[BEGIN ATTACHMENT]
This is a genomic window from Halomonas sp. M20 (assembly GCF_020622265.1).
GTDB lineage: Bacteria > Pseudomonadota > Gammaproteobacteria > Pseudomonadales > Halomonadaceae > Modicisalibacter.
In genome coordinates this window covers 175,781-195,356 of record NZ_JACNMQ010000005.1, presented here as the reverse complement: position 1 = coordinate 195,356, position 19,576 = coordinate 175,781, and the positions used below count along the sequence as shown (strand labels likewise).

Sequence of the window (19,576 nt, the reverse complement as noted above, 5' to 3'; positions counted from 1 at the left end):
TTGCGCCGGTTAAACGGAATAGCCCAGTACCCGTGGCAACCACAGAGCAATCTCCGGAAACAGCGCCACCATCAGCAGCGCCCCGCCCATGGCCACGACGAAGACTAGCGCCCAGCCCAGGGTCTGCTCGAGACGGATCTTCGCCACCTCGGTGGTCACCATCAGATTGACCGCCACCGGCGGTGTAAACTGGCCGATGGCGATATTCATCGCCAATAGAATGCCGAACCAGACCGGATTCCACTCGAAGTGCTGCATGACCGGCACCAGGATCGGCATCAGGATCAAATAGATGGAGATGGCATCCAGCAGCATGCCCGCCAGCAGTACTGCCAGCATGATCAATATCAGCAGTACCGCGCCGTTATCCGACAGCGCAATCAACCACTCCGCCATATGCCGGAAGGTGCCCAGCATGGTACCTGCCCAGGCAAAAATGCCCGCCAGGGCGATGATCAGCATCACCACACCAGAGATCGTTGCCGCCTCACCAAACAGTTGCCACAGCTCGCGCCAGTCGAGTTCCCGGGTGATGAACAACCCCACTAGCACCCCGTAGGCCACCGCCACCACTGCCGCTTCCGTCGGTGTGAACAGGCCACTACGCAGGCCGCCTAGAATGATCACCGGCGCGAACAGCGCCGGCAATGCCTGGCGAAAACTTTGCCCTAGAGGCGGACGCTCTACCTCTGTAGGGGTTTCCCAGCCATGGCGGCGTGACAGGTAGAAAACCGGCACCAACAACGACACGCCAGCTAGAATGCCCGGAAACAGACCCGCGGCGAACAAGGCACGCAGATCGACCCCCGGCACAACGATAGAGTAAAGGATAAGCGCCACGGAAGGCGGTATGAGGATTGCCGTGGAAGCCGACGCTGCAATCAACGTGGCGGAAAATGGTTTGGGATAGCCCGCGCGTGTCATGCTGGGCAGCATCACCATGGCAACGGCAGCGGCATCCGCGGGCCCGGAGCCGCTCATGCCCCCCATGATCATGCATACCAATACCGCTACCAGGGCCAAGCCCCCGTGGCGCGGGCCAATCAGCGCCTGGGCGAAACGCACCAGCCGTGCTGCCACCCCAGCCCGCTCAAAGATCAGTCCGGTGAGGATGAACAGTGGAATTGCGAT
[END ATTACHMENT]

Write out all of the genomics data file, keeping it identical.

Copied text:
This is a genomic window from Halomonas sp. M20 (assembly GCF_020622265.1).
GTDB lineage: Bacteria > Pseudomonadota > Gammaproteobacteria > Pseudomonadales > Halomonadaceae > Modicisalibacter.
In genome coordinates this window covers 175,781-195,356 of record NZ_JACNMQ010000005.1, presented here as the reverse complement: position 1 = coordinate 195,356, position 19,576 = coordinate 175,781, and the positions used below count along the sequence as shown (strand labels likewise).

Sequence of the window (19,576 nt, the reverse complement as noted above, 5' to 3'; positions counted from 1 at the left end):
TTGCGCCGGTTAAACGGAATAGCCCAGTACCCGTGGCAACCACAGAGCAATCTCCGGAAACAGCGCCACCATCAGCAGCGCCCCGCCCATGGCCACGACGAAGACTAGCGCCCAGCCCAGGGTCTGCTCGAGACGGATCTTCGCCACCTCGGTGGTCACCATCAGATTGACCGCCACCGGCGGTGTAAACTGGCCGATGGCGATATTCATCGCCAATAGAATGCCGAACCAGACCGGATTCCACTCGAAGTGCTGCATGACCGGCACCAGGATCGGCATCAGGATCAAATAGATGGAGATGGCATCCAGCAGCATGCCCGCCAGCAGTACTGCCAGCATGATCAATATCAGCAGTACCGCGCCGTTATCCGACAGCGCAATCAACCACTCCGCCATATGCCGGAAGGTGCCCAGCATGGTACCTGCCCAGGCAAAAATGCCCGCCAGGGCGATGATCAGCATCACCACACCAGAGATCGTTGCCGCCTCACCAAACAGTTGCCACAGCTCGCGCCAGTCGAGTTCCCGGGTGATGAACAACCCCACTAGCACCCCGTAGGCCACCGCCACCACTGCCGCTTCCGTCGGTGTGAACAGGCCACTACGCAGGCCGCCTAGAATGATCACCGGCGCGAACAGCGCCGGCAATGCCTGGCGAAAACTTTGCCCTAGAGGCGGACGCTCTACCTCTGTAGGGGTTTCCCAGCCATGGCGGCGTGACAGGTAGAAAACCGGCACCAACAACGACACGCCAGCTAGAATGCCCGGAAACAGACCCGCGGCGAACAAGGCACGCAGATCGACCCCCGGCACAACGATAGAGTAAAGGATAAGCGCCACGGAAGGCGGTATGAGGATTGCCGTGGAAGCCGACGCTGCAATCAACGTGGCGGAAAATGGTTTGGGATAGCCCGCGCGTGTCATGCTGGGCAGCATCACCATGGCAACGGCAGCGGCATCCGCGGGCCCGGAGCCGCTCATGCCCCCCATGATCATGCATACCAATACCGCTACCAGGGCCAAGCCCCCGTGGCGCGGGCCAATCAGCGCCTGGGCGAAACGCACCAGCCGTGCTGCCACCCCAGCCCGCTCAAAGATCAGTCCGGTGAGGATGAACAGTGGAATTGCGAT